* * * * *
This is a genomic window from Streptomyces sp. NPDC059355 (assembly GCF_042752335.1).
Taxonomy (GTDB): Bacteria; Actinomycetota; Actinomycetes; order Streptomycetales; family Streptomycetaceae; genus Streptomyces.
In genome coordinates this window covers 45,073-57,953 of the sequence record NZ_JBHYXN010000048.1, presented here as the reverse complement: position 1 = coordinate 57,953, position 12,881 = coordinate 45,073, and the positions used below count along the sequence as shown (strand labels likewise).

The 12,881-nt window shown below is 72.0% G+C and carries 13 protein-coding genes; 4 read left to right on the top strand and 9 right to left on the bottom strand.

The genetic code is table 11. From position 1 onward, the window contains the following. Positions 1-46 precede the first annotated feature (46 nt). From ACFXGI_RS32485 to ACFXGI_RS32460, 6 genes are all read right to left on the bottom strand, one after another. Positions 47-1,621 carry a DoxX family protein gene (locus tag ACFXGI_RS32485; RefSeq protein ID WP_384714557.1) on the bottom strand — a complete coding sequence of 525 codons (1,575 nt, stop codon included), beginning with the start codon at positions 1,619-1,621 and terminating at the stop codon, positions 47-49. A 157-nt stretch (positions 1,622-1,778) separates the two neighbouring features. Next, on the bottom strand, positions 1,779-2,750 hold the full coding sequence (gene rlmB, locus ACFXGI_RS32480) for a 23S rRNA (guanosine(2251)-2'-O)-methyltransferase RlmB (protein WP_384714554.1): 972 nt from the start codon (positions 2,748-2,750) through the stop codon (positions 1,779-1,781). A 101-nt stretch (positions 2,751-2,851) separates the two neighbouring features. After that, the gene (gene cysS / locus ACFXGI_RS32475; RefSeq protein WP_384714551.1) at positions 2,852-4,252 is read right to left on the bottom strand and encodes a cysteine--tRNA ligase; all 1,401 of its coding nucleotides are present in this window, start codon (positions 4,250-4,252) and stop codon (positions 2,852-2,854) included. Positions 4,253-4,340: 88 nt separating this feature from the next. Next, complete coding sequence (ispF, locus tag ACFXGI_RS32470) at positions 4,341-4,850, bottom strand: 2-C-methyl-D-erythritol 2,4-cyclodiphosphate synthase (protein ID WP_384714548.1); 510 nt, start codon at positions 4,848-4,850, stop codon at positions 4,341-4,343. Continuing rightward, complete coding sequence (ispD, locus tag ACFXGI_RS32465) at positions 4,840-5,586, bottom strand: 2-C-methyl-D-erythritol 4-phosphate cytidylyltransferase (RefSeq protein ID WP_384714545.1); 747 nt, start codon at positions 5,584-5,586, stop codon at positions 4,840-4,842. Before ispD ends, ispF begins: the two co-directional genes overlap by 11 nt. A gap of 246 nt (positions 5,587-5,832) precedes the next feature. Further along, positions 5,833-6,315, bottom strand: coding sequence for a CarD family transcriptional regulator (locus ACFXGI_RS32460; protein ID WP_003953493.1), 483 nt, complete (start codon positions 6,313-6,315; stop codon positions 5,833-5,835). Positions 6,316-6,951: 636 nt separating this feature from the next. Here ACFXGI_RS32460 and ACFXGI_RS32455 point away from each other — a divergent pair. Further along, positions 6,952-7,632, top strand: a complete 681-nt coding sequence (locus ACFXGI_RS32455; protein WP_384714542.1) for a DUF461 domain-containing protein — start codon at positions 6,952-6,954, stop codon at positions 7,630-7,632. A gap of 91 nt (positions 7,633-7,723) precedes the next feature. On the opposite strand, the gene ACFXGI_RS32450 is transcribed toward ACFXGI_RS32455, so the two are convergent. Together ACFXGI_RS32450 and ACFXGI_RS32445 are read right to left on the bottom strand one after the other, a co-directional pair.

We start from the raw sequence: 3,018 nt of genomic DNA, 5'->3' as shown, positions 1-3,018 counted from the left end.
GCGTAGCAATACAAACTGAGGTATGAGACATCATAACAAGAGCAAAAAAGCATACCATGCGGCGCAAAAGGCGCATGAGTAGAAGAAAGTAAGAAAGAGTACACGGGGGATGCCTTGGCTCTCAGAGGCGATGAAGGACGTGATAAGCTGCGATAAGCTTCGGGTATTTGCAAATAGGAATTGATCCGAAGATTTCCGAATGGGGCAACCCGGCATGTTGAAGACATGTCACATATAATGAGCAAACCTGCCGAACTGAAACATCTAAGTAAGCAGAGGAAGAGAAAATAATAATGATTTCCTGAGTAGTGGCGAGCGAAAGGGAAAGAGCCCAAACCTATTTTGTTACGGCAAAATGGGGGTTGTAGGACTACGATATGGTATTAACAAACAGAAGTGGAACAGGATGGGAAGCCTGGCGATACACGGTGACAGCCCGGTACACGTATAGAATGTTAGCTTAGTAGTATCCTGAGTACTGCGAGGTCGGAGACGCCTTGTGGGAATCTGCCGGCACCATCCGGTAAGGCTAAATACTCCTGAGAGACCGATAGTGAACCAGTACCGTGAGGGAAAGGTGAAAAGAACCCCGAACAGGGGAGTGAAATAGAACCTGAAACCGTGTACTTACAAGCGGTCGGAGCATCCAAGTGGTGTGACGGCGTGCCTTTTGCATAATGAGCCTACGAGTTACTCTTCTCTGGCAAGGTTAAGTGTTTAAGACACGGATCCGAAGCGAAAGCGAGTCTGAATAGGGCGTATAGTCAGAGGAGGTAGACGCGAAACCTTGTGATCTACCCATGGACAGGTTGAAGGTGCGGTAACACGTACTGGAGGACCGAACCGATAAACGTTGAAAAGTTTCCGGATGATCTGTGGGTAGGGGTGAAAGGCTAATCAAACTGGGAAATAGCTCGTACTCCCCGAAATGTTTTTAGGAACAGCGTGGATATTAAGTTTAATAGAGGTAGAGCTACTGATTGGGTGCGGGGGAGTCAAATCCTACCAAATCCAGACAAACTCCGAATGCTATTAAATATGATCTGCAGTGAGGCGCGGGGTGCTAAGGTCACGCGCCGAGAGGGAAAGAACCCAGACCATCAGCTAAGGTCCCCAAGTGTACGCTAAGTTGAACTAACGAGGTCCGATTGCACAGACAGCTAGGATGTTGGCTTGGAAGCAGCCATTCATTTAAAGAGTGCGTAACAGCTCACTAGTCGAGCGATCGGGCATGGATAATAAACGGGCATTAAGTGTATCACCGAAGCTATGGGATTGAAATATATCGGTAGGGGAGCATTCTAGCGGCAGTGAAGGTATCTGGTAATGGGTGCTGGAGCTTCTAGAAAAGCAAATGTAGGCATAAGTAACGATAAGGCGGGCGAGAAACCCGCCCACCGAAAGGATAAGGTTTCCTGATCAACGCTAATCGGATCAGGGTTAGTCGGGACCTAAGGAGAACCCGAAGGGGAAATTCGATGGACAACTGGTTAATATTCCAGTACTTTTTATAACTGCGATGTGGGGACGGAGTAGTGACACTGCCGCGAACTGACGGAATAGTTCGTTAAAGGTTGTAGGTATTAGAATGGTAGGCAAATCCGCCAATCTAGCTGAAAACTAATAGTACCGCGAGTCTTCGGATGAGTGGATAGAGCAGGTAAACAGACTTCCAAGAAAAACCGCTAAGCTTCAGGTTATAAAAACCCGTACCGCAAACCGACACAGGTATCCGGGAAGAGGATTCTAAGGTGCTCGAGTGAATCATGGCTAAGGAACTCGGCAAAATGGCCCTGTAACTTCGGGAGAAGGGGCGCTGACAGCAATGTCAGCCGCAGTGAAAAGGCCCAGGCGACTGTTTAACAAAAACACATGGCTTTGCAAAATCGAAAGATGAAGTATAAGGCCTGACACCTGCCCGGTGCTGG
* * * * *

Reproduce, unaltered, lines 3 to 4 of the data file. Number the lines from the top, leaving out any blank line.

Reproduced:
In genome coordinates this window covers 45,073-57,953 of the sequence record NZ_JBHYXN010000048.1, presented here as the reverse complement: position 1 = coordinate 57,953, position 12,881 = coordinate 45,073, and the positions used below count along the sequence as shown (strand labels likewise).

The 12,881-nt window shown below is 72.0% G+C and carries 13 protein-coding genes; 4 read left to right on the top strand and 9 right to left on the bottom strand.